Langley may partially lift moratorium in December

LANGLEY — City council members may be in favor of partially lifting the city’s nearly 18-month long ban against subdividing land in town.

Council members are expected to vote on an extension of the moratorium on new subdivisions in two residential zones at the council’s first meeting in December.

The current emergency moratorium expires Dec. 4. It was adopted in June 2007 for one year and extended for an additional six months in June 2008.

Larry Cort, Langley’s director of community planning, said Monday the council could remove the moratorium in two neighborhoods but leave it in place throughout the rest of the RS-7,200 and RS-15,000 zoning districts, the areas of town where medium- and low-density housing development is allowed.

The two neighborhoods — near St. Hubert Catholic Church and west of Langley Middle School — are largely built out, and new construction would be mostly in-fill development.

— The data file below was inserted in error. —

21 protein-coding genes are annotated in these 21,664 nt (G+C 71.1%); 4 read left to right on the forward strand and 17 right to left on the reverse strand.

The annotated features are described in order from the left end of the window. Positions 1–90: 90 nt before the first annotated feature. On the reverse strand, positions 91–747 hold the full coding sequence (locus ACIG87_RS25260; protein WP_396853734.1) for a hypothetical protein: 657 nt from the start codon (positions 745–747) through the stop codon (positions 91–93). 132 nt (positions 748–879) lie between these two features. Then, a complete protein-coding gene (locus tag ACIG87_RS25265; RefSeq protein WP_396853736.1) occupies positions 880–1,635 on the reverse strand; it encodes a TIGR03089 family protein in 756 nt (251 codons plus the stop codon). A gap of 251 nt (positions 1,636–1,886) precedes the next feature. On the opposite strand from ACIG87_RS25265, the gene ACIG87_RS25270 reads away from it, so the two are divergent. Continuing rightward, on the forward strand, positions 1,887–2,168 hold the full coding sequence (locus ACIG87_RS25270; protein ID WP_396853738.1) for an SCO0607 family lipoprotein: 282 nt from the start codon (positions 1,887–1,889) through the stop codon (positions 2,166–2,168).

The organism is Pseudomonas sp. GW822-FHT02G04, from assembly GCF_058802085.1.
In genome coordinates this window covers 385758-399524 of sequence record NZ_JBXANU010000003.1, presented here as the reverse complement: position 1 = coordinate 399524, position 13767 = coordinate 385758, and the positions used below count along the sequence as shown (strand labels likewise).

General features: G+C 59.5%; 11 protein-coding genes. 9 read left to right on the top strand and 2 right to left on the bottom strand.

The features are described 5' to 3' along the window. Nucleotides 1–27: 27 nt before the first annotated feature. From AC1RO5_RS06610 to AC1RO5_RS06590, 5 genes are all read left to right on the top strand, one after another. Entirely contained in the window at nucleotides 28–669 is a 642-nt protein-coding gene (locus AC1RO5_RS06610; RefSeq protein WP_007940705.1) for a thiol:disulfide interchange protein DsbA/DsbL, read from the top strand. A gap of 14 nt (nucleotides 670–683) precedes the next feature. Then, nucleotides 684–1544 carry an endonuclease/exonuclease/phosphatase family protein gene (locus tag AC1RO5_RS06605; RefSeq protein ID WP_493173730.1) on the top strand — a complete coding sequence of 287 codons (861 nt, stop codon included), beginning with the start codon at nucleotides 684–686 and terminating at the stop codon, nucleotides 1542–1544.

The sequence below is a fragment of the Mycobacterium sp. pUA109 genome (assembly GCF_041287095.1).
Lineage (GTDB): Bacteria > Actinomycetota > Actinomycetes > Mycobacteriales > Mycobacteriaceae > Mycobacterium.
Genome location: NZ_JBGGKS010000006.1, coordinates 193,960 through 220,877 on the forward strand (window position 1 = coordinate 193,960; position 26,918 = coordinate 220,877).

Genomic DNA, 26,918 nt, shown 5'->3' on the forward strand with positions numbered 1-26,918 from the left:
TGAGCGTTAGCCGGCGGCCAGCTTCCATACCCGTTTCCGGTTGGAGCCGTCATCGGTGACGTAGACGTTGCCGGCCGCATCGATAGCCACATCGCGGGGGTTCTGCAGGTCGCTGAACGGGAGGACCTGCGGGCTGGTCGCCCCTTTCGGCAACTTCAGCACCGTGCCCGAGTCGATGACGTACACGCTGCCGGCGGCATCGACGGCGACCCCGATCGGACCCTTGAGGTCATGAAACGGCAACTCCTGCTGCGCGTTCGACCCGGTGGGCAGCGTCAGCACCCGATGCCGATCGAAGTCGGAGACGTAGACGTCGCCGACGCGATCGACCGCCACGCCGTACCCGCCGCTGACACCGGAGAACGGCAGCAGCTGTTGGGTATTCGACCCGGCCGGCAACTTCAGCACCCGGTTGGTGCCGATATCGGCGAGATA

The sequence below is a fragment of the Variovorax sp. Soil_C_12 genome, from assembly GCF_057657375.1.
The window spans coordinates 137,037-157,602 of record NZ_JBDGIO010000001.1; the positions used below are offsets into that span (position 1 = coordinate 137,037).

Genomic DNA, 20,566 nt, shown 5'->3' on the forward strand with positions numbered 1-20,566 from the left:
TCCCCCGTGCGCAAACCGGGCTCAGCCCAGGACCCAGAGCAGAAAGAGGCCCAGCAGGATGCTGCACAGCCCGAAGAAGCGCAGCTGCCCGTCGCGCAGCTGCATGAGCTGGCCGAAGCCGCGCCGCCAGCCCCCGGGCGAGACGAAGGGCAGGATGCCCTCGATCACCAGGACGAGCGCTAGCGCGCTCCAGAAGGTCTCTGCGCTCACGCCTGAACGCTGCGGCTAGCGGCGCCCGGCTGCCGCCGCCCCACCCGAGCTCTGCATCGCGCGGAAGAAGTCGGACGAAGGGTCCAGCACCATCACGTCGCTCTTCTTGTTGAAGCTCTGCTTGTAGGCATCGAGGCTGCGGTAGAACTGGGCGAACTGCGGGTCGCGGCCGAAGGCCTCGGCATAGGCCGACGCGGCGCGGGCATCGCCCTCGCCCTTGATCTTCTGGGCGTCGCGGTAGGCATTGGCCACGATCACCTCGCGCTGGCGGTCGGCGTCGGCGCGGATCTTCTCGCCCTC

“Both are substantially developed,” Cort said.

New development would also fit within the character of the existing neighborhoods because regulations already on the books would guide any proposed housing projects.

Both neighborhoods have RS-7,200 zoning, which allows medium-density residential uses. The neighborhoods are between Third Street and Saratoga Road, and south of Sixth Street between Al Anderson Avenue and the Whidbey Island Center for the Arts.

Langley originally passed the moratorium so it could finish work related to the city’s update of its long-range growth plan.

Work continues on the city’s new development regulations and a new subdivision ordinance. Cort said he expected the update to be finished by next spring.

“We’re quite a ways along on a number of these items,” Cort told council members at their meeting Monday. “We really see ourselves wrapping up the major pieces in April.”

Councilwoman Rene Neff said lifting the moratorium in the two small neighborhoods sounded reasonable.

Councilman Bob Waterman agreed.

“I’m generally in favor of this,” Waterman said.

The council is expected to review the moratorium at its Dec. 1 meeting, and also hold a public hearing that evening.

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